August: Osage County

August: Osage County Irony

Violet knew of Beverly's intentions (Situational Irony)

The final climactic moment of the film revolves around a gross irony. Violet asks all of her children to come home to be with her while they look for Beverly. Ironically enough, however, it comes to light that Violet knew her husband had gone off and did nothing to prevent his suicide. She has feigned ignorance about the event for the entire play until she reveals to Barbara at the end that she knew about it before it happened, a devastating divulgence.

Brother Lover (Dramatic Irony)

Little Charles and Ivy are cousins that are in love with each other and they plan to move to New York City in order to get away from their family's judgment and live happily together. Partway through the play, Barbara learns from Mattie Fae that the two are actually brother and sister. She is tasked with telling her sister the devastating news, but holds off. Thus there is a period of time in the play in which we the audience know that Ivy is in an even more scandalous incestuous relationship than she knows before she does.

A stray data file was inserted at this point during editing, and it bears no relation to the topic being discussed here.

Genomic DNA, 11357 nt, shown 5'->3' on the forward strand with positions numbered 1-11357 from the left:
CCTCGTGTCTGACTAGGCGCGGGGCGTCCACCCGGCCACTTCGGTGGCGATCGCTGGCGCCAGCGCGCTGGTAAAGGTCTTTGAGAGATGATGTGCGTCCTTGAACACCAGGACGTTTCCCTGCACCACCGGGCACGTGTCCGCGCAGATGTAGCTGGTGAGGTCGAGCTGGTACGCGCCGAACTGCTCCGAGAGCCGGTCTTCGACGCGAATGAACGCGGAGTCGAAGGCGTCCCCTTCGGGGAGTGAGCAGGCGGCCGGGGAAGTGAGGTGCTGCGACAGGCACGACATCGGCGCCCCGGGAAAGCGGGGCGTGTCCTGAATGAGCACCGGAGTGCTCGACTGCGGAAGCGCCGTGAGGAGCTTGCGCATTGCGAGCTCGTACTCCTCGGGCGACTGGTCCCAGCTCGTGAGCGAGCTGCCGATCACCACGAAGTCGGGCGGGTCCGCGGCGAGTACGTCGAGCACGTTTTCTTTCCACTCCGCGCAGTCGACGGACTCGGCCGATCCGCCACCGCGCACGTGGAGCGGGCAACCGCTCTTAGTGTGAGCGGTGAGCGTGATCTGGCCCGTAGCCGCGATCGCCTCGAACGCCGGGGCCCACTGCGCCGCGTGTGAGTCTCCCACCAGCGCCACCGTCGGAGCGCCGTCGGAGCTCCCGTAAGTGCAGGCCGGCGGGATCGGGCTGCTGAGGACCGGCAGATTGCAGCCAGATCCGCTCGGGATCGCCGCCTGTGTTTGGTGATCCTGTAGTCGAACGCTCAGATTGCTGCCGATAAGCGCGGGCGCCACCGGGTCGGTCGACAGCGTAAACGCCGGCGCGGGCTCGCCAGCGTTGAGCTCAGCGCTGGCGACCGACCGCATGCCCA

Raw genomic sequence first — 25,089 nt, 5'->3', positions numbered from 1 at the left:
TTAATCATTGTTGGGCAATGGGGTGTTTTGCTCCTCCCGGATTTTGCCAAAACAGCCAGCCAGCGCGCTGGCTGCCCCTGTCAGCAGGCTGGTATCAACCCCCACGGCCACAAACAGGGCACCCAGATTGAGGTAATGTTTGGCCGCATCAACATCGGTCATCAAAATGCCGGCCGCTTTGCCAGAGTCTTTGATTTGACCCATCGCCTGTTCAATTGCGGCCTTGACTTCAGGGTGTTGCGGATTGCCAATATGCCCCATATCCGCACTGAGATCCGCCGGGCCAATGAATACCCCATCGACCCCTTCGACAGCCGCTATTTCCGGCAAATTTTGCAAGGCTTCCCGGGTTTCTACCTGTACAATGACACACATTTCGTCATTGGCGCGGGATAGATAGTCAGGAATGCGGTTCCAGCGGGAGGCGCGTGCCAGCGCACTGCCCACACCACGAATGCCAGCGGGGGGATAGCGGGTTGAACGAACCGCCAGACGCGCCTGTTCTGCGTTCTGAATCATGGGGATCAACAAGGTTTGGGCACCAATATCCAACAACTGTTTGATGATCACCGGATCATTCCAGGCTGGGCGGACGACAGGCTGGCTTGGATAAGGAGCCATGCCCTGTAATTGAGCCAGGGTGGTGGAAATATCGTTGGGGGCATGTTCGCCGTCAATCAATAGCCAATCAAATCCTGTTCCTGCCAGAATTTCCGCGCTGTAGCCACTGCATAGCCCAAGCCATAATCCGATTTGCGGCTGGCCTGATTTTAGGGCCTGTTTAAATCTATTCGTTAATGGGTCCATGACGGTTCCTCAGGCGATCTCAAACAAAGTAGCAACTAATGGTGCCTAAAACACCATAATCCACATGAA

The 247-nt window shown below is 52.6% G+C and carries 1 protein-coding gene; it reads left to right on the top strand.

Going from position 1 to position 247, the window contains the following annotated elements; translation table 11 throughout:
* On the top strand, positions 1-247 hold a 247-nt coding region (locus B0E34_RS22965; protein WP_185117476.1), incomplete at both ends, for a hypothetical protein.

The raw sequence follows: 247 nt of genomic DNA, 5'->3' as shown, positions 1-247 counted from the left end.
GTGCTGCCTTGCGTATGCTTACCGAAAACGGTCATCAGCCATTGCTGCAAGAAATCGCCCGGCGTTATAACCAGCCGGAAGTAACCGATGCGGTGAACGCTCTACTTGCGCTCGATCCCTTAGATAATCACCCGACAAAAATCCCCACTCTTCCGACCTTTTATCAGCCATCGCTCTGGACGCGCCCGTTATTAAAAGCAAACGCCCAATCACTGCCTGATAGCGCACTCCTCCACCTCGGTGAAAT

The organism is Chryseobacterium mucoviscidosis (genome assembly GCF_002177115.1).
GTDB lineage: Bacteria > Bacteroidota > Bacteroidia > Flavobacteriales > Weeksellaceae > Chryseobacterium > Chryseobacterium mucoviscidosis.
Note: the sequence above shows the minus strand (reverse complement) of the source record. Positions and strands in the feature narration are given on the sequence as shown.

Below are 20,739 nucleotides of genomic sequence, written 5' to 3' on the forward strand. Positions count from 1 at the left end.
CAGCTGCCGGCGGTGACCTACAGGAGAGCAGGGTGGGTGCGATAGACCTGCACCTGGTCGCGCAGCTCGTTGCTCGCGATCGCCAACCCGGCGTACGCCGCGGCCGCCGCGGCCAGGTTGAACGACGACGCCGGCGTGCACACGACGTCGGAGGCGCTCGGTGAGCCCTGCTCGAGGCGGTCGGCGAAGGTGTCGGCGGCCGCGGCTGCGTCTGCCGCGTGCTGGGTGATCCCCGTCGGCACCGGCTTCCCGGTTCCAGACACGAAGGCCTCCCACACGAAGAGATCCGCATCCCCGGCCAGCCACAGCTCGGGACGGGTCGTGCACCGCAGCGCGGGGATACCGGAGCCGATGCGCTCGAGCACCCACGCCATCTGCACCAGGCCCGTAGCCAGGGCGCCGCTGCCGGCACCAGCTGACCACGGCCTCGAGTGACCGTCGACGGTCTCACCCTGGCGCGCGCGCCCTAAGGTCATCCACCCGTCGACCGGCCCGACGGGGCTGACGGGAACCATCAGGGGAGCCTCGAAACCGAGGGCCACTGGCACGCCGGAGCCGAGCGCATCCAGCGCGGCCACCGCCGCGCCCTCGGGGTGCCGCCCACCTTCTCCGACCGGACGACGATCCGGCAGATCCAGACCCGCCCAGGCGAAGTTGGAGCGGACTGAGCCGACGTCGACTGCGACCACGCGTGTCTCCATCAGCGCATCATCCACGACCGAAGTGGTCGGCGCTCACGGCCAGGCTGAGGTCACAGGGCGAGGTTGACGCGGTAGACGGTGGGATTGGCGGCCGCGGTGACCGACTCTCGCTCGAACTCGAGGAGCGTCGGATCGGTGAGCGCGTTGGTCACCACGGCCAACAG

Steve (Situational Irony)

When we first meet Karen, she tells her sisters how intent she has always been on finding the perfect man, and believes she has found the perfect man in Steve. She discusses the fact that she's dated bad men in the past, but there's something different about her new relationship. Ironically enough, Steve turns out to be an especially disruptive and unethical fiancé; he works in some shady business in the Middle East and molests the 14-year-old Jean in the middle of the night. All the more ironically, even though Karen's fantasy is completely shattered by these events, she chooses to blame Jean and stay with Steve.

Like Mother (Situational Irony)

Barbara wants nothing to do with her mother and hasn't been home in several years because of the tension between them. She's moved to Boulder and begun a new life as a way of disengaging from her painful past. Ironically enough, after Bill leaves her, Barbara becomes more and more like Violet, staying in the house, drinking at all hours, and wearing a nightgown all day. She becomes her worst fear.